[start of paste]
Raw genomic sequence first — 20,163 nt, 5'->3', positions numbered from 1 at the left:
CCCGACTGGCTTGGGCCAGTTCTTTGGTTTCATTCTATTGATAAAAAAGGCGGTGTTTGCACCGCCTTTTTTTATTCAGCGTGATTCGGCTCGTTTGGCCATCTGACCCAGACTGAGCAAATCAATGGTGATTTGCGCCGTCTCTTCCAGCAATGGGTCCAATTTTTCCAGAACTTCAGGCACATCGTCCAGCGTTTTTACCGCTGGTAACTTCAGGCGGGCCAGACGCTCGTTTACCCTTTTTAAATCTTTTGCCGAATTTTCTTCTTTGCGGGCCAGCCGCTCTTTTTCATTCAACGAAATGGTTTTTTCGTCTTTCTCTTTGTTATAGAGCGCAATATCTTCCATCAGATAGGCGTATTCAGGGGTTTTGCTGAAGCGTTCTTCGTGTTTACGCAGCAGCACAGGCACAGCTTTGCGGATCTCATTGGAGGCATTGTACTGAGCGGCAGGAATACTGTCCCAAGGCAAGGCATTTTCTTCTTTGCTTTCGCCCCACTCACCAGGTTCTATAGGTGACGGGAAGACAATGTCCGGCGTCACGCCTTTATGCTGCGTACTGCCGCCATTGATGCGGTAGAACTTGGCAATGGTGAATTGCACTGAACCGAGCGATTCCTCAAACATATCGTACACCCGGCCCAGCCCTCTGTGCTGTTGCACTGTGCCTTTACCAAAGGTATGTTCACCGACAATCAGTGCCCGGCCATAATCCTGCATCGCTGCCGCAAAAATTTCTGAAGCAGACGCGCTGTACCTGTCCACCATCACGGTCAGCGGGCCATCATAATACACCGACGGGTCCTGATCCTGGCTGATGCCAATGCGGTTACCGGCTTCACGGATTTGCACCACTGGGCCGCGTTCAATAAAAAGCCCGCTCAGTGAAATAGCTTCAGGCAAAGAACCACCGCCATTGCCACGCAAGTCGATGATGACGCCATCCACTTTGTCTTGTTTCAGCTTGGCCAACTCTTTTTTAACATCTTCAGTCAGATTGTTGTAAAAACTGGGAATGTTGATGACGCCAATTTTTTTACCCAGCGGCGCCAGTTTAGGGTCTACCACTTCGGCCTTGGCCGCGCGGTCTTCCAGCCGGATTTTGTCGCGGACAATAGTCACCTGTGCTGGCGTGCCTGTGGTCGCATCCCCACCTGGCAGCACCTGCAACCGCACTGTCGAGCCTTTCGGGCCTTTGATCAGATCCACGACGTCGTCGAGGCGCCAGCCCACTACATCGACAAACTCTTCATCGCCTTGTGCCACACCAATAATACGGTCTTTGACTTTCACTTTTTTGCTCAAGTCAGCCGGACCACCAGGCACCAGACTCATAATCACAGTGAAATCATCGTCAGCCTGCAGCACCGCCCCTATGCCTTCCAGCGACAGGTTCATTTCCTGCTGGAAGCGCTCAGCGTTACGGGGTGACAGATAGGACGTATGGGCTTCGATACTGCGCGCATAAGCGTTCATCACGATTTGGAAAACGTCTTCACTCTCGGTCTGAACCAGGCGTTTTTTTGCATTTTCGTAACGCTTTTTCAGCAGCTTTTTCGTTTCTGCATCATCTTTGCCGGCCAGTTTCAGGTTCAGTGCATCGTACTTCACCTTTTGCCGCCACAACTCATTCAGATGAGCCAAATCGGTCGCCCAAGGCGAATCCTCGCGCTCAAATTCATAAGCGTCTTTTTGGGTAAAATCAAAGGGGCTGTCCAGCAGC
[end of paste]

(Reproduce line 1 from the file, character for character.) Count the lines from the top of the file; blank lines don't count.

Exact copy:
Raw genomic sequence first — 20,163 nt, 5'->3', positions numbered from 1 at the left: